INTERPOL Urges Countries to Set Up Environmental Security Task Forces

The law enforcement agency said establishing National Environmental Security Task Forces is an effective way to fight environmental crime.

INTERPOL has launched an initiative to encourage countries around the world to set up National Environmental Security Task Forces, known as NESTs. The agency launched the initiative at the 21st INTERPOL Asian Regional Conference on Sept. 18 with representatives of 40 countries participating.

A NEST is a national multi-agency cooperative formed from police, customs, environmental agencies, other specialized agencies, prosecutors, non-governmental organizations, and intergovernmental partners. It pools their expertise toward a common goal such as curbing pollution, conserving a species, or protecting natural resources, including forests and fish stocks. A recommended model of a NEST's formation and structure has been outlined in a National Environmental Security Task Force manual.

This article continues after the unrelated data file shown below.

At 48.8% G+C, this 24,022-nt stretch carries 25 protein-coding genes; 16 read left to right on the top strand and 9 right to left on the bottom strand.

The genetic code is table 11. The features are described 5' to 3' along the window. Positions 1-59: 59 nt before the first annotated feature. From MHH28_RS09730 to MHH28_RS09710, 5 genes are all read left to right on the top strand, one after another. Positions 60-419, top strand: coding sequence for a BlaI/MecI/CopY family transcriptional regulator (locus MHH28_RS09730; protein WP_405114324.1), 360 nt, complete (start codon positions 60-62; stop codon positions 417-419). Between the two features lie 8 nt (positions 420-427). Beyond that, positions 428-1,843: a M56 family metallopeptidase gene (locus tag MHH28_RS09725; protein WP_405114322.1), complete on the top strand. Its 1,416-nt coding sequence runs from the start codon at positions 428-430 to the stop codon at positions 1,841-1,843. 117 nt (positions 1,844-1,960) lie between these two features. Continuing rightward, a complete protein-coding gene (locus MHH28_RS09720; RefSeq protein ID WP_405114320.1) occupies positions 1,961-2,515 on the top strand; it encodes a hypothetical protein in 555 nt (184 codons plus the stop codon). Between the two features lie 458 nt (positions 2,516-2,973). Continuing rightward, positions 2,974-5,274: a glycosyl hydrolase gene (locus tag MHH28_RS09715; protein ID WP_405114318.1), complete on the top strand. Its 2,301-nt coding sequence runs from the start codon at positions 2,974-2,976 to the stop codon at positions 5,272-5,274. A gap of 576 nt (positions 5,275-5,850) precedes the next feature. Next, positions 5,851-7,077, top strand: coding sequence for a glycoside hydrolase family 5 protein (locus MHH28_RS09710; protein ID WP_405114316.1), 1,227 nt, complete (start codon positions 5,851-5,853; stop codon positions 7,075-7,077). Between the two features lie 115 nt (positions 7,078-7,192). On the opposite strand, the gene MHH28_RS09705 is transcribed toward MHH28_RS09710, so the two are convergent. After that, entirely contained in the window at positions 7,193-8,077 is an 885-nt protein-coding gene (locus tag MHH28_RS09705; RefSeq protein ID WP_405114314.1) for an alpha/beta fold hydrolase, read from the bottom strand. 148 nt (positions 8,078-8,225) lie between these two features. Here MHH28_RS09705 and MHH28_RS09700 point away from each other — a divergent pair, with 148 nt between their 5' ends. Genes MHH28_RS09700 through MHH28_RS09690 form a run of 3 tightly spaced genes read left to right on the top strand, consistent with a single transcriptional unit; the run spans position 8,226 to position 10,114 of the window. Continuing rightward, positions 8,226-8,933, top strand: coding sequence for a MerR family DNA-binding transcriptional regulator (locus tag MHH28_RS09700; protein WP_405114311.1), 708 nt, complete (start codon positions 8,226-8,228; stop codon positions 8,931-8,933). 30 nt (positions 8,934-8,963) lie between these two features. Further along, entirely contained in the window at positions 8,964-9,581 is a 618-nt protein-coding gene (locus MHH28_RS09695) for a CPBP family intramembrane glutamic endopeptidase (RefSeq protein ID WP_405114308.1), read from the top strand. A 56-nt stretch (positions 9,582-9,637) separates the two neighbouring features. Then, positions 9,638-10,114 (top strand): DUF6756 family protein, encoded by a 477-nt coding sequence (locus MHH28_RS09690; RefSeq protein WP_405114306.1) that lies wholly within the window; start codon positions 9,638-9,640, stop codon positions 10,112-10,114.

The concept was first proposed during a meeting of the Environmental Crime Committee in 1995 and was presented to the INTERPOL General Assembly in 1996. The General Assembly then asked the INTERPOL National Central Bureaus to set up a national working party to collect information and statistics on environmental crimes, ensure that crime analysis of data is carried out in each country, and be attentive to the problems of the law enforcement agencies and administrative departments responsible for waste control and look for ways to solve the problems.

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